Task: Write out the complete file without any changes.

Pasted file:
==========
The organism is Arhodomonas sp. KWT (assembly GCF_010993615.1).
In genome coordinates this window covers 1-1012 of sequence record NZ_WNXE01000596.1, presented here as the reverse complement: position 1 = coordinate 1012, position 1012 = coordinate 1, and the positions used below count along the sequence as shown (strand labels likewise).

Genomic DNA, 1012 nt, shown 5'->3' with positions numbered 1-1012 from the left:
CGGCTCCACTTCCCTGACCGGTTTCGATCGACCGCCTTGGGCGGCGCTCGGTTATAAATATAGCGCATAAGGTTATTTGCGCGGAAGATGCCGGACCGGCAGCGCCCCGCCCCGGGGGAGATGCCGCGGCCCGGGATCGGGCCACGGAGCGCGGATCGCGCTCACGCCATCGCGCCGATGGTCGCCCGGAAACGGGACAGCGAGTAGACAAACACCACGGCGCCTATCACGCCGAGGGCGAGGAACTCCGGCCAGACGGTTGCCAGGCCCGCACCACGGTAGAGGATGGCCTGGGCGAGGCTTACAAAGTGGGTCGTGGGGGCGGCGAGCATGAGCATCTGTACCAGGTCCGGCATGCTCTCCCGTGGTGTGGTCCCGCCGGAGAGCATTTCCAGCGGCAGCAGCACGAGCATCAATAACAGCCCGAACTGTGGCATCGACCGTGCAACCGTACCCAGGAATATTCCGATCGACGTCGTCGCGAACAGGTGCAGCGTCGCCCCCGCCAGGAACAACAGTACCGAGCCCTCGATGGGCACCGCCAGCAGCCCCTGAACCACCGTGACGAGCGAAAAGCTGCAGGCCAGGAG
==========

The organism is Arhodomonas sp. KWT (assembly GCF_010993615.1).
In genome coordinates this window covers 1-1012 of sequence record NZ_WNXE01000596.1, presented here as the reverse complement: position 1 = coordinate 1012, position 1012 = coordinate 1, and the positions used below count along the sequence as shown (strand labels likewise).

Genomic DNA, 1012 nt, shown 5'->3' with positions numbered 1-1012 from the left:
CGGCTCCACTTCCCTGACCGGTTTCGATCGACCGCCTTGGGCGGCGCTCGGTTATAAATATAGCGCATAAGGTTATTTGCGCGGAAGATGCCGGACCGGCAGCGCCCCGCCCCGGGGGAGATGCCGCGGCCCGGGATCGGGCCACGGAGCGCGGATCGCGCTCACGCCATCGCGCCGATGGTCGCCCGGAAACGGGACAGCGAGTAGACAAACACCACGGCGCCTATCACGCCGAGGGCGAGGAACTCCGGCCAGACGGTTGCCAGGCCCGCACCACGGTAGAGGATGGCCTGGGCGAGGCTTACAAAGTGGGTCGTGGGGGCGGCGAGCATGAGCATCTGTACCAGGTCCGGCATGCTCTCCCGTGGTGTGGTCCCGCCGGAGAGCATTTCCAGCGGCAGCAGCACGAGCATCAATAACAGCCCGAACTGTGGCATCGACCGTGCAACCGTACCCAGGAATATTCCGATCGACGTCGTCGCGAACAGGTGCAGCGTCGCCCCCGCCAGGAACAACAGTACCGAGCCCTCGATGGGCACCGCCAGCAGCCCCTGAACCACCGTGACGAGCGAAAAGCTGCAGGCCAGGAG